Thoughts over photo hosts — Smugmug, Zenfolio and 500px

This was a personal post on my Facebook page but I found it of certain value to entrepreneurship so I decided to repost it here.


Finally said goodbye to Zenfolio, of which I have been a paid user for as long as I could remember. Despite a track record of constant improvement and customer services, Zenfolio is a classical case of failure to react to multi-device trend — a website has to look good across laptops, smart phones and tablets all at once.

Called "responsive web design", such visual intelligence is seen today almost across any official website that matters. Most startups also start their own company websites directly with responsive design. 

Zenfolio's upgrade, however, seems to be slowed by its previous success — it simply has too many paid users and existing customized html/css structures that it is scared to move entirely onto the inevitable trend.

As a result, the Zenfolio pages, however you customize it, look clumsy on portable devices and dull on retina tablets and laptops. It's also getting slower and slower probably due to lack of investment.

On the other hand, Smugmug used to be the No. 1 — like, 10 years ago — paid photo services before Zenfolio rised to challenge it. It remained popular with professional photographers due to its classical *old* management interface that allowed non-designer photographers to concentrate only on photo shooting and sharing. It probably failed to grab market share in the massive prosumer digital photographer trend between 2004 and 2010, during which Zenfolio reigned and 500px emerged of late.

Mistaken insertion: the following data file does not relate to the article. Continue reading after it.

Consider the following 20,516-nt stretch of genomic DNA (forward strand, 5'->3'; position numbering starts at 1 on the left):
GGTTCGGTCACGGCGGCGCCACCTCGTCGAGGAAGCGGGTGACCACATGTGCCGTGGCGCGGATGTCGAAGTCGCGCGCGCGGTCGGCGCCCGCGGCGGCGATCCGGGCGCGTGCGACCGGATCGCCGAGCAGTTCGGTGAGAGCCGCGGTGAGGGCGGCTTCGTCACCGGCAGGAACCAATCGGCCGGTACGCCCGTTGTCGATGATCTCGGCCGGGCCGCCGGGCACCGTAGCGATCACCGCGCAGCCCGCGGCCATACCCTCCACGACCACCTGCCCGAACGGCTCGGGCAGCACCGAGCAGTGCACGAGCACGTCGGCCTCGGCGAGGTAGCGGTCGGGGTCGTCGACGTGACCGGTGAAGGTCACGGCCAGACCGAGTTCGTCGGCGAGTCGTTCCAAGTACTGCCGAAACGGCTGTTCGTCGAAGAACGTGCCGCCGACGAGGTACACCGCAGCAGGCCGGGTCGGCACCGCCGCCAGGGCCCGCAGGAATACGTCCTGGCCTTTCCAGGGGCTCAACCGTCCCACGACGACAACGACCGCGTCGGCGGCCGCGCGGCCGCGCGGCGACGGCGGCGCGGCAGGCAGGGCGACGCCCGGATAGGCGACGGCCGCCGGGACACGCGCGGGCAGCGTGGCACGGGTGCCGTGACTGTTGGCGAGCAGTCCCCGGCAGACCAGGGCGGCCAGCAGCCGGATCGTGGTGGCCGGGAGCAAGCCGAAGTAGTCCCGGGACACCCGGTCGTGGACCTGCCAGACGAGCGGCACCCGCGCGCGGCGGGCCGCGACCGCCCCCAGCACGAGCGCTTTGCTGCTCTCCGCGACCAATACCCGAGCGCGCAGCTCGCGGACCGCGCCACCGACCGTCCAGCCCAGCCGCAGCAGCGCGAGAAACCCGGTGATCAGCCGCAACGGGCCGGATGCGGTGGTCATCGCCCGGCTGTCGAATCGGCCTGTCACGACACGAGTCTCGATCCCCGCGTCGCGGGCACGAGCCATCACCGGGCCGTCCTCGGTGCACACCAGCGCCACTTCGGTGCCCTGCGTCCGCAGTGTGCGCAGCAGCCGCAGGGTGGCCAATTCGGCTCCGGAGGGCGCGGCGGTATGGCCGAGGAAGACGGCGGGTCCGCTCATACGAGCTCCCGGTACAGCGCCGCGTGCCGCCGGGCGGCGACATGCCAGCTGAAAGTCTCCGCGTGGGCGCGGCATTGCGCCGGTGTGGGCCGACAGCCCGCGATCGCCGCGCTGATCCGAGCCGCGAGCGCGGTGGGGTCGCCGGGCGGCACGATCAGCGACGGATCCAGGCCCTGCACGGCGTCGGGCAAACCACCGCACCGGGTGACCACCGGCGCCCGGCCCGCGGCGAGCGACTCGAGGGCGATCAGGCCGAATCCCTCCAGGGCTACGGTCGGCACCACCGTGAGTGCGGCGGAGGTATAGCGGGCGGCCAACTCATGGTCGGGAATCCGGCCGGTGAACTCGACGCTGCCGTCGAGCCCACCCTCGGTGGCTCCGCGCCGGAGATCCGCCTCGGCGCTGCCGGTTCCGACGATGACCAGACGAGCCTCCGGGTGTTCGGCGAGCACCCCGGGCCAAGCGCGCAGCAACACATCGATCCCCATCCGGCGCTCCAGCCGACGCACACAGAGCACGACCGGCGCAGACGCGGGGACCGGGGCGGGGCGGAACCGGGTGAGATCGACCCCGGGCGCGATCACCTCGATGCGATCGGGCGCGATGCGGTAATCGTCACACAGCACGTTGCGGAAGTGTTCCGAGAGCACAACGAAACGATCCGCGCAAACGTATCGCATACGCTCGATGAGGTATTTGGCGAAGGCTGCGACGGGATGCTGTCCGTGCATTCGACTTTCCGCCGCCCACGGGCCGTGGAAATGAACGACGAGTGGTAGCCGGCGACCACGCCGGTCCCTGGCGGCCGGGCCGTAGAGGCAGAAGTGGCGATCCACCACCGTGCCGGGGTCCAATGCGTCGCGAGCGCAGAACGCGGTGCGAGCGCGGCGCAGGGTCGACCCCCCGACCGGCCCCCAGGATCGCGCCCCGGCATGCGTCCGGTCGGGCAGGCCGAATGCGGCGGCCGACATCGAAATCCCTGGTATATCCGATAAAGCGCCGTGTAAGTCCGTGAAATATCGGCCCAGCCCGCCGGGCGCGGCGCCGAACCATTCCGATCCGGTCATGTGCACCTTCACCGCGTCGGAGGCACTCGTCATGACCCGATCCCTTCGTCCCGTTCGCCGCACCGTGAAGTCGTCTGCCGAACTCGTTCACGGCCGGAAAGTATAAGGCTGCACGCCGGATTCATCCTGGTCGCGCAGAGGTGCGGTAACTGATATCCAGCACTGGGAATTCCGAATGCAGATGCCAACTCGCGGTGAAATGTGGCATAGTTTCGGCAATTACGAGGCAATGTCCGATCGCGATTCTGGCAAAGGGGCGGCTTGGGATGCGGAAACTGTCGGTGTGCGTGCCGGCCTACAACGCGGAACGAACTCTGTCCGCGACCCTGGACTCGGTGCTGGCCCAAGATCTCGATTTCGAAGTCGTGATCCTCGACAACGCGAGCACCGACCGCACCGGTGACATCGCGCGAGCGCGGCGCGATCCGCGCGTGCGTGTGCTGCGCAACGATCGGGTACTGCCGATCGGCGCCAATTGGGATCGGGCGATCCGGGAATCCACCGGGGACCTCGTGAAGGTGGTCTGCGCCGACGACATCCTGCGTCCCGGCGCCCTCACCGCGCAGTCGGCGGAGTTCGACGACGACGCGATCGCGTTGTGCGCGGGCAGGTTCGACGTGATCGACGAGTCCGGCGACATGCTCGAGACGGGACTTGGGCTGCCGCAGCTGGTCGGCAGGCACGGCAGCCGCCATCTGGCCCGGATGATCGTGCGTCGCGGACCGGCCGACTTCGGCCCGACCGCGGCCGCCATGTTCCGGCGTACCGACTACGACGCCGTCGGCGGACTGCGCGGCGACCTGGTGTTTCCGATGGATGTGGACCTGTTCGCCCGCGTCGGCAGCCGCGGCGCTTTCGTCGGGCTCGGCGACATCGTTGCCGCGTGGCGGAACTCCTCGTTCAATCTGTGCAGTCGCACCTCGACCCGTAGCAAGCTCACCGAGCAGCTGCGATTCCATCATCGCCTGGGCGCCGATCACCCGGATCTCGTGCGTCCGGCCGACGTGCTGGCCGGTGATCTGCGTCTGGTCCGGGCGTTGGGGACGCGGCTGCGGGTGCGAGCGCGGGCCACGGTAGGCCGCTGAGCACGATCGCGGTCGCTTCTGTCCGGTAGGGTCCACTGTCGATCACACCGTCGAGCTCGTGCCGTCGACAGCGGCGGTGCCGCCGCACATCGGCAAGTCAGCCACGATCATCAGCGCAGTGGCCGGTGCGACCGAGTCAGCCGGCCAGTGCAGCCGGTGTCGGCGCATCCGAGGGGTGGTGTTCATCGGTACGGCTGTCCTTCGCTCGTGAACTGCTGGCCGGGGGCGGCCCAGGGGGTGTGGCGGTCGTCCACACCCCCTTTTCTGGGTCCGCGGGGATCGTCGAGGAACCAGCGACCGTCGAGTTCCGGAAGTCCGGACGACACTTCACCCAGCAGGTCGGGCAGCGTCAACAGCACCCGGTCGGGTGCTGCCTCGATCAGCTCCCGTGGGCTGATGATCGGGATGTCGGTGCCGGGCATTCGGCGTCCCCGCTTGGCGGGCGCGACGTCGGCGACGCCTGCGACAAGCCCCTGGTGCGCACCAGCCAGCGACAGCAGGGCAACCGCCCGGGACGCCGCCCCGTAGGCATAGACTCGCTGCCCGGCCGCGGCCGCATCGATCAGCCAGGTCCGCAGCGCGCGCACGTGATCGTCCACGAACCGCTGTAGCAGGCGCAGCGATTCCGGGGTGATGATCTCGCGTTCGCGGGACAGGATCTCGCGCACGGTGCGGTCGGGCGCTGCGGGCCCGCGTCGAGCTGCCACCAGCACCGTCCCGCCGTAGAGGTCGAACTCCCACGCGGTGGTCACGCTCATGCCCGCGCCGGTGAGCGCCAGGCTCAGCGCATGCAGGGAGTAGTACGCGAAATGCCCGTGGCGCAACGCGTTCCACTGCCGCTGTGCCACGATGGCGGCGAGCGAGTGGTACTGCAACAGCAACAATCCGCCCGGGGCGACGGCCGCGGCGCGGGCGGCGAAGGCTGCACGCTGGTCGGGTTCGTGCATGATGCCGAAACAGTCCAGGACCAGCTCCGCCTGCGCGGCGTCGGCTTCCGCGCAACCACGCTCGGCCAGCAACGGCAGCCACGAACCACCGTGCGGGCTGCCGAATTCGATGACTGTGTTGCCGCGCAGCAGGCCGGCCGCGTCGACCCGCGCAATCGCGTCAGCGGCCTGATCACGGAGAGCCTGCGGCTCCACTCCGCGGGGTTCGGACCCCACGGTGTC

However, after trying out 500px for a year (in parallel with Zenfolio), I decided that it's really more a social photography platform where users compete to "attract the most eyeballs" by overprocessing the photos and using all social networking tricks. It also has a deliberately clumsy management interface that is not suitable for doubling as on-line backup. In other words, it's simply not for me.

Then I stumbled across the new version of Smugmug recently — immediately impressed by the *speed* and the simplicity of the look. I invested some time customizing it and uploading full-res photos. The system never seemed to slow down and just looks hi-res awesome across all devices — even in web browsers on Retina iPad 2012 which wasn't rolled out to support HiDPI browsing to begin with.

Smugmug's iPhone and iPad apps rock, too, as users could download hi-res photos for off-line demo — all at an impressive speed. There's really very little to complain about the new version of Smugmug so I pulled out the credit card and signed up, while sending an email to Zenfolio and 500px respectively to terminate my account.

Bottom line: As a business you always have to be aware of the market trend. The more successful you are, the more effort you will have to expense to keep up with the market and the new comers. If you wait until it's "imperative" to change, you will find yourselves in a very awkward situation where you simply couldn't figure out why users are deserting you.

Downside bias in startup decision makings

An alternative view about competition